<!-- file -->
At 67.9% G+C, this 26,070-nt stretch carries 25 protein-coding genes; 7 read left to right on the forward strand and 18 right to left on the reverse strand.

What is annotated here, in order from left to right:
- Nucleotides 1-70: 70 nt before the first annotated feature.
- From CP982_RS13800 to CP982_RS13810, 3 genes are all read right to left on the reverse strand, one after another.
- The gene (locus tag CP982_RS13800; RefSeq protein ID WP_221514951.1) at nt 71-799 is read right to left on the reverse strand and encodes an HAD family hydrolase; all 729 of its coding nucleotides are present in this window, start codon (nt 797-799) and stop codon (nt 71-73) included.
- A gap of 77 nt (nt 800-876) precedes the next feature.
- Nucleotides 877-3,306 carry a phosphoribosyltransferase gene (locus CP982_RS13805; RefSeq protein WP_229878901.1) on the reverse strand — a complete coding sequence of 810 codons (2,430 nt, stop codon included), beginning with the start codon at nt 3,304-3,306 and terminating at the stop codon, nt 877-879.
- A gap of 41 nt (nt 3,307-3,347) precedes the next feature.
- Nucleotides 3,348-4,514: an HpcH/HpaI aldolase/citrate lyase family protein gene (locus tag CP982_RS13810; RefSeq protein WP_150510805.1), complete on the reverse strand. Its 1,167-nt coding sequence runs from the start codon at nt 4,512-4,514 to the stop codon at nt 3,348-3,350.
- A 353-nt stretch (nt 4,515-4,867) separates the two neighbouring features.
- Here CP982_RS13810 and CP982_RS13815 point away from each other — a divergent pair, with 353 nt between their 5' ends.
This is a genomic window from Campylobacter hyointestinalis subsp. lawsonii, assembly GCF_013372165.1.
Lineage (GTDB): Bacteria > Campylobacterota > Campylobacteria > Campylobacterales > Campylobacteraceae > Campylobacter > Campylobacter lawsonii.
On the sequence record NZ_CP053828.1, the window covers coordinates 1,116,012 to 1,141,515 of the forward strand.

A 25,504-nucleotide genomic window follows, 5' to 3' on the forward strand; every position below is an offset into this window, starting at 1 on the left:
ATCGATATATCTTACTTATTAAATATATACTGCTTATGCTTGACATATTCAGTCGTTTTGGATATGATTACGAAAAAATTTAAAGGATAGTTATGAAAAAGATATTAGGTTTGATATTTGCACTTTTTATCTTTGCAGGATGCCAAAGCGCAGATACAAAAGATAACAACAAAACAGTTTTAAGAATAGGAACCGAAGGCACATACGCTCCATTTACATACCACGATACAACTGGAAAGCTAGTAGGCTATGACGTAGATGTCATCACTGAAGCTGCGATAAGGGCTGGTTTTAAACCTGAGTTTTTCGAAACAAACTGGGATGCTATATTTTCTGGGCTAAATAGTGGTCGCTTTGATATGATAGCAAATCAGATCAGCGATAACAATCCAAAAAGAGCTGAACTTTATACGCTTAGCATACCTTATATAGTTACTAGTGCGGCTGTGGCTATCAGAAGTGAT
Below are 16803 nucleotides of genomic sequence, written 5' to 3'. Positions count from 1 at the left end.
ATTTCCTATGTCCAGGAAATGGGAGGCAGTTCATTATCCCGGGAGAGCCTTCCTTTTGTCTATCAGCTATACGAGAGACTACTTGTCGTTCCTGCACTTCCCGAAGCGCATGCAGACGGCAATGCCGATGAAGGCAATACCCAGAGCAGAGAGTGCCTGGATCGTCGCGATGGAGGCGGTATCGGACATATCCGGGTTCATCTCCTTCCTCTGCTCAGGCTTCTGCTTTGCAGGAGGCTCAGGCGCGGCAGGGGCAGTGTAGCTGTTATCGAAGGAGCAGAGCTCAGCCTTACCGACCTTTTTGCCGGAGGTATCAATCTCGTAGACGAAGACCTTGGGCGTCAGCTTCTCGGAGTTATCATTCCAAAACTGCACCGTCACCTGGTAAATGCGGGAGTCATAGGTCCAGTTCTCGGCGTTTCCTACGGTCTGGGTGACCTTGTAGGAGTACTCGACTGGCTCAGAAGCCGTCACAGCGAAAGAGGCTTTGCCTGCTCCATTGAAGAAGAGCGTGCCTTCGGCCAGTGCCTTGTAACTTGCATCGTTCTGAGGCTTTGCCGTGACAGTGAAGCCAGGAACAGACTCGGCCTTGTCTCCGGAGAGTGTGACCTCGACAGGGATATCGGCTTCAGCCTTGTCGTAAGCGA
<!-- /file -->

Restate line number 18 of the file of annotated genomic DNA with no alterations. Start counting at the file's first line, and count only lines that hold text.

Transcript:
ATTTCCTATGTCCAGGAAATGGGAGGCAGTTCATTATCCCGGGAGAGCCTTCCTTTTGTCTATCAGCTATACGAGAGACTACTTGTCGTTCCTGCACTTCCCGAAGCGCATGCAGACGGCAATGCCGATGAAGGCAATACCCAGAGCAGAGAGTGCCTGGATCGTCGCGATGGAGGCGGTATCGGACATATCCGGGTTCATCTCCTTCCTCTGCTCAGGCTTCTGCTTTGCAGGAGGCTCAGGCGCGGCAGGGGCAGTGTAGCTGTTATCGAAGGAGCAGAGCTCAGCCTTACCGACCTTTTTGCCGGAGGTATCAATCTCGTAGACGAAGACCTTGGGCGTCAGCTTCTCGGAGTTATCATTCCAAAACTGCACCGTCACCTGGTAAATGCGGGAGTCATAGGTCCAGTTCTCGGCGTTTCCTACGGTCTGGGTGACCTTGTAGGAGTACTCGACTGGCTCAGAAGCCGTCACAGCGAAAGAGGCTTTGCCTGCTCCATTGAAGAAGAGCGTGCCTTCGGCCAGTGCCTTGTAACTTGCATCGTTCTGAGGCTTTGCCGTGACAGTGAAGCCAGGAACAGACTCGGCCTTGTCTCCGGAGAGTGTGACCTCGACAGGGATATCGGCTTCAGCCTTGTCGTAAGCGA